The question we all need to ask ourselves is, "Where am I blind, and who can I ask that I trust and will be straight with me?"
We all miss so much at different points, and we are not alone; our partners miss things too. The reality is we are juggling quite a bit while social dancing and it's easy to miss some details.
Beginning/intermediate dancers deserve lots of slack, as it's easy to be overwhelmed with details. We are all blind to some things, but over time our awareness should be expanding from a dance perspective.
I found this fascinating video, and it provides some interesting insights. Here is the ground rule for watching: "Count the number of passes made by the people in white shirts, while they move the basketball around." (This will make sense when you see the clip below.)
Please watch the clip BEFORE reading further!
It's under two minutes.
You watched it, right? (OK... I'm assuming you're an adult and took the time.)
I didn't see the obvious in the video above the first time. I replayed the entire clip a couple times to verify my personal blindness.
When we’re focused in one area, the rest of the details slip away. It's normal, and even when we know we are being tested--as in the clip above--we can miss things that seem like no-brainers when we look back.
Researchers call the concepts in the clip by several names, including "perception blindness," "change blindness" and "inattention blindness." They all simply mean: When we focus on one area, we often become blind in other areas. When teaching about music I call this concept "Selective Focus" and it comes into play as we listen to different instruments playing in a song. (A huge subject for another day.)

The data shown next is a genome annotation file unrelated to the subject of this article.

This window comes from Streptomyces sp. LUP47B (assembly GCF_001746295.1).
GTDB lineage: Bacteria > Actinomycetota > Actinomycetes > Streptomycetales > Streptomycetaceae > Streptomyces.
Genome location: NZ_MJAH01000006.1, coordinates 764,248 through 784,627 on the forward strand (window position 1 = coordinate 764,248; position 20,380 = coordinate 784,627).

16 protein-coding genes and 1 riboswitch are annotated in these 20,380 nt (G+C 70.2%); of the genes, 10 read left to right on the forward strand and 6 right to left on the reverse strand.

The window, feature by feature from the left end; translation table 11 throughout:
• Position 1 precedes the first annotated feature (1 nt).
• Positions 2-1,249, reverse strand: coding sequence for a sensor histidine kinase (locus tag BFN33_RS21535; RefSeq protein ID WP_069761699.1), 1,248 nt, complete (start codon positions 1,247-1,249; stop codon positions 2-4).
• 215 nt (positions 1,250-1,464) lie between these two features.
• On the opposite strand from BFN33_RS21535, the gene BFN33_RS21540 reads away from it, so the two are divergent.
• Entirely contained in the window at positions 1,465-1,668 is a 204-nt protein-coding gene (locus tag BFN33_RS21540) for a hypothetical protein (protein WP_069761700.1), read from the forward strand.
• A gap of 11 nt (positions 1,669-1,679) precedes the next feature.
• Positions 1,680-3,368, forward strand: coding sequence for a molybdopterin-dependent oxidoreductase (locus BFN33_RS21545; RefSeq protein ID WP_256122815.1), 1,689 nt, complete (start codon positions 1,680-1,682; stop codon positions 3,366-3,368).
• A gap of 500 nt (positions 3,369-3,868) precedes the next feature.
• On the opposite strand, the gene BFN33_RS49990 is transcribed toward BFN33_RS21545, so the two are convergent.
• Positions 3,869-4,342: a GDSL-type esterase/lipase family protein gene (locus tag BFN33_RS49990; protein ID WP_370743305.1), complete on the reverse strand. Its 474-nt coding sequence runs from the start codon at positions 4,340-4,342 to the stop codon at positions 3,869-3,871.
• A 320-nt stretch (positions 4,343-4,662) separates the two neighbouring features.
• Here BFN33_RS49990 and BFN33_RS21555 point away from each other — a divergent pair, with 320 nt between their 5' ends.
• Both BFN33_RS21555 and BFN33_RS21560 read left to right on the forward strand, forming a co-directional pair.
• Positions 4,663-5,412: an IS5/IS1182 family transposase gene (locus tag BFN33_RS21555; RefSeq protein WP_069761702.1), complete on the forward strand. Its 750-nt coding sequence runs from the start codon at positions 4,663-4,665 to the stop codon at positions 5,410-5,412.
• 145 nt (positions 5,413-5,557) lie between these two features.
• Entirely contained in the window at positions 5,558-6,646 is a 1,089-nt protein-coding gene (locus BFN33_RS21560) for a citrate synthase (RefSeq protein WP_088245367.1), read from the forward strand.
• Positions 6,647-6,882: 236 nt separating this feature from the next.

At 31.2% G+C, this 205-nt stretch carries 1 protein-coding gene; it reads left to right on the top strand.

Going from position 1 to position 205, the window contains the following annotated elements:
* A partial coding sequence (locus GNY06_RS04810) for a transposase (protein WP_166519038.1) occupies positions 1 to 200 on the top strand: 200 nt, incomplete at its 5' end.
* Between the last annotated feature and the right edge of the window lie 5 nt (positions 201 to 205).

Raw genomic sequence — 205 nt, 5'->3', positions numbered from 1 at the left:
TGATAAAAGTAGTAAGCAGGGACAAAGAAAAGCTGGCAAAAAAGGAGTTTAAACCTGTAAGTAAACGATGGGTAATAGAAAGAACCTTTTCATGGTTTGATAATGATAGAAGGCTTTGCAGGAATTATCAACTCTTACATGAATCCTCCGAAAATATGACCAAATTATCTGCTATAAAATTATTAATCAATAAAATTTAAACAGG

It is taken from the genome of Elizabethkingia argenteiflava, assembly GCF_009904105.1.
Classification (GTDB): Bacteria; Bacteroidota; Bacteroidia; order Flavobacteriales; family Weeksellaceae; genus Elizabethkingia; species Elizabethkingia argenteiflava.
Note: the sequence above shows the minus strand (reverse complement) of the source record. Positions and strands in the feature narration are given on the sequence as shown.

You see this concept playing out on the dance floor with beginners; most are naturally unaware of a large set of dancing issues. Guys may be so focused on their footwork and patterns they barely see their partners for complete dances. Some lead their partners into moves that run into other couples on the floor. Ladies may hit someone in the head with some over zealous arm styling they recently learned in a class. Stuff happens.
Over time if the blindness persists, it grows to be a bigger problem, as people hold more experienced dancers to a different standard. After dancing a few years, I have no excuse for not paying attention to a much wider set of issues compared to the new dancer, especially in the areas related to the music.
At the social clubs or classes there's a huge difference between someone figuring it out during the early stages, and the ones who are unaware but have danced for a year or more.
The next time you see a dancer struggling and you know they're a beginner, find a way to encourage them to stay in the game. The new dancers deserve our respect and encouragement. While they are focused on the fundamentals, it's very difficult to see a wide set of issues obvious to the more experienced dancers.
If you're a new dancer, don't worry about it now, since everybody has a hundred blind spots at the start. You have to walk before you can run and even if someone points out twenty things you could improve, most people need to start with simple things and build over time.
The guys who are clueless after being around a while need some subtle hints to take some lessons and/or find some mentors (not a bad thing for dancers at all levels.)
If you've been dancing a while, it's a more complex question that often requires an outside reference point. That means not asking your mom or your puppy, but finding someone you respect (an instructor, peer or sometimes just a video camera or a mirror.)
Let me know what you're doing to eliminate your blind spots. Please click on the comments link below and add your thoughts!
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This article was originally published in 2008. I've polished it and edited some details before the republish.